While wildcard certificates provide simplicity by securing all first-level subdomains of a given domain with a single certificate, other use cases can require the use of individual certificates per domain.

Learn how to use the cert-manager Operator for Red Hat OpenShift and Let’s Encrypt to dynamically issue certificates for routes created using a custom domain.


  • A ROSA cluster

  • A user account with cluster-admin privileges

  • The OpenShift CLI (oc)

  • The Amazon Web Services (AWS) CLI (aws)

  • A unique domain, such as *.apps.<company_name>.io

  • An Amazon Route 53 public hosted zone for the above domain

Setting up your environment

  1. Configure the following environment variables:

    $ export DOMAIN=apps.<company_name>.io (1)
    $ export EMAIL=<youremail@company_name.io> (2)
    $ export AWS_PAGER=""
    $ export CLUSTER_NAME=$(oc get infrastructure cluster -o=jsonpath="{.status.infrastructureName}"  | sed 's/-[a-z0-9]\{5\}$//')
    $ export OIDC_ENDPOINT=$(oc get authentication.config.openshift.io cluster -o json | jq -r .spec.serviceAccountIssuer | sed  's|^https://||')
    $ export REGION=$(oc get infrastructure cluster -o=jsonpath="{.status.platformStatus.aws.region}")
    $ export AWS_ACCOUNT_ID=$(aws sts get-caller-identity --query Account --output text)
    $ export SCRATCH="/tmp/${CLUSTER_NAME}/dynamic-certs"
    $ mkdir -p ${SCRATCH}
    1 The custom domain.
    2 The e-mail Let’s Encrypt will use to send notifications about your certificates.
  2. Ensure all fields output correctly before moving to the next section:

    $ echo "Cluster: ${CLUSTER_NAME}, Region: ${REGION}, OIDC Endpoint: ${OIDC_ENDPOINT}, AWS Account ID: ${AWS_ACCOUNT_ID}"

Preparing your AWS account

When cert-manager requests a certificate from Let’s Encrypt (or another ACME certificate issuer), Let’s Encrypt servers validate that you control the domain name in that certificate using challenges. For this tutorial, you are using a DNS-01 challenge that proves that you control the DNS for your domain name by putting a specific value in a TXT record under that domain name. This is all done automatically by cert-manager. To allow cert-manager permission to modify the Amazon Route 53 public hosted zone for your domain, you need to create an Identity Access Management (IAM) role with specific policy permissions and a trust relationship to allow access to the pod.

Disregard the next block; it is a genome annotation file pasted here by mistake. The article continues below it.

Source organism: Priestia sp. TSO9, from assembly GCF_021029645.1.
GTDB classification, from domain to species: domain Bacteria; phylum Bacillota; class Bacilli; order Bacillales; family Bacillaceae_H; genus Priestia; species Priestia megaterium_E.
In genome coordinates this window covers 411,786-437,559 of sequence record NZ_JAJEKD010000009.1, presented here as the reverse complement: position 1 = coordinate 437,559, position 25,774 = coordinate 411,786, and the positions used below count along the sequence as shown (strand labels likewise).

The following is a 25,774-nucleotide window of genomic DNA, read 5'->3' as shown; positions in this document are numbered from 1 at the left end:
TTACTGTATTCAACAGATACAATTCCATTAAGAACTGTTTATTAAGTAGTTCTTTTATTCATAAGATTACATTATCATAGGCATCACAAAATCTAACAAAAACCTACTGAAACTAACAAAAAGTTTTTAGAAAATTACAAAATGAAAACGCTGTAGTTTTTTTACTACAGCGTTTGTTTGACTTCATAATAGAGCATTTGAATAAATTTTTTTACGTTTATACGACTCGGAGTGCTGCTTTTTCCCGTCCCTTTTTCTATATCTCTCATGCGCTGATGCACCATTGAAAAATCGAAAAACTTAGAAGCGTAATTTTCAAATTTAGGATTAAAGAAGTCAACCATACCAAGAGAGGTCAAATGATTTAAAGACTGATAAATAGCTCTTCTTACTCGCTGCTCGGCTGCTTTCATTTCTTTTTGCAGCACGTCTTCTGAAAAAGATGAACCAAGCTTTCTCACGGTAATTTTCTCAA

The public hosted zone that is used in this tutorial is in the same AWS account as the ROSA cluster. If your public hosted zone is in a different account, a few additional steps for Cross Account Access are required.

  1. Retrieve the Amazon Route 53 public hosted zone ID:

    This command looks for a public hosted zone that matches the custom domain you specified earlier as the DOMAIN environment variable. You can manually specify the Amazon Route 53 public hosted zone by running export ZONE_ID=<zone_ID>, replacing <zone_ID> with your specific Amazon Route 53 public hosted zone ID.

    $ export ZONE_ID=$(aws route53 list-hosted-zones-by-name --output json \
      --dns-name "${DOMAIN}." --query 'HostedZones[0]'.Id --out text | sed 's/\/hostedzone\///')
  2. Create an AWS IAM policy document for the cert-manager Operator that provides the ability to update only the specified public hosted zone:

    $ cat <<EOF > "${SCRATCH}/cert-manager-policy.json"
      "Version": "2012-10-17",
      "Statement": [
          "Effect": "Allow",
          "Action": "route53:GetChange",
          "Resource": "arn:aws:route53:::change/*"
          "Effect": "Allow",
          "Action": [
          "Resource": "arn:aws:route53:::hostedzone/${ZONE_ID}"
          "Effect": "Allow",
          "Action": "route53:ListHostedZonesByName",
          "Resource": "*"
  3. Create the IAM policy using the file you created in the previous step: